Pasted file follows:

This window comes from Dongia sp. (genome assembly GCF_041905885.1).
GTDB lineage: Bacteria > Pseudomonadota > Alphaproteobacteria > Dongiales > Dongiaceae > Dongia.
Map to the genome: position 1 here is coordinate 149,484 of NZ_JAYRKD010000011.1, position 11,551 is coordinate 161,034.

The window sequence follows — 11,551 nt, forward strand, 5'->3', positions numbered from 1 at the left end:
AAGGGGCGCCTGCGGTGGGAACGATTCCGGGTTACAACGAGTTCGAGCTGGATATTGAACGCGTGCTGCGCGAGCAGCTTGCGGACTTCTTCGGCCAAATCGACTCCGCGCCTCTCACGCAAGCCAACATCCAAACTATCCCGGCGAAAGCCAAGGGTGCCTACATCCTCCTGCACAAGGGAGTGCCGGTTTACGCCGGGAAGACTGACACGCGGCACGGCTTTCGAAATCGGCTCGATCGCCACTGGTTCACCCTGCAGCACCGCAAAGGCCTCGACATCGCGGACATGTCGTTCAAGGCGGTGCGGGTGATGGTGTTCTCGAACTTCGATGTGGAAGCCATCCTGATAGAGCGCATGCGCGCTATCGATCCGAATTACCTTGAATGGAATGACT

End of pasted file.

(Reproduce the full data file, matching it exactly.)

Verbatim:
This window comes from Dongia sp. (genome assembly GCF_041905885.1).
GTDB lineage: Bacteria > Pseudomonadota > Alphaproteobacteria > Dongiales > Dongiaceae > Dongia.
Map to the genome: position 1 here is coordinate 149,484 of NZ_JAYRKD010000011.1, position 11,551 is coordinate 161,034.

The window sequence follows — 11,551 nt, forward strand, 5'->3', positions numbered from 1 at the left end:
AAGGGGCGCCTGCGGTGGGAACGATTCCGGGTTACAACGAGTTCGAGCTGGATATTGAACGCGTGCTGCGCGAGCAGCTTGCGGACTTCTTCGGCCAAATCGACTCCGCGCCTCTCACGCAAGCCAACATCCAAACTATCCCGGCGAAAGCCAAGGGTGCCTACATCCTCCTGCACAAGGGAGTGCCGGTTTACGCCGGGAAGACTGACACGCGGCACGGCTTTCGAAATCGGCTCGATCGCCACTGGTTCACCCTGCAGCACCGCAAAGGCCTCGACATCGCGGACATGTCGTTCAAGGCGGTGCGGGTGATGGTGTTCTCGAACTTCGATGTGGAAGCCATCCTGATAGAGCGCATGCGCGCTATCGATCCGAATTACCTTGAATGGAATGACT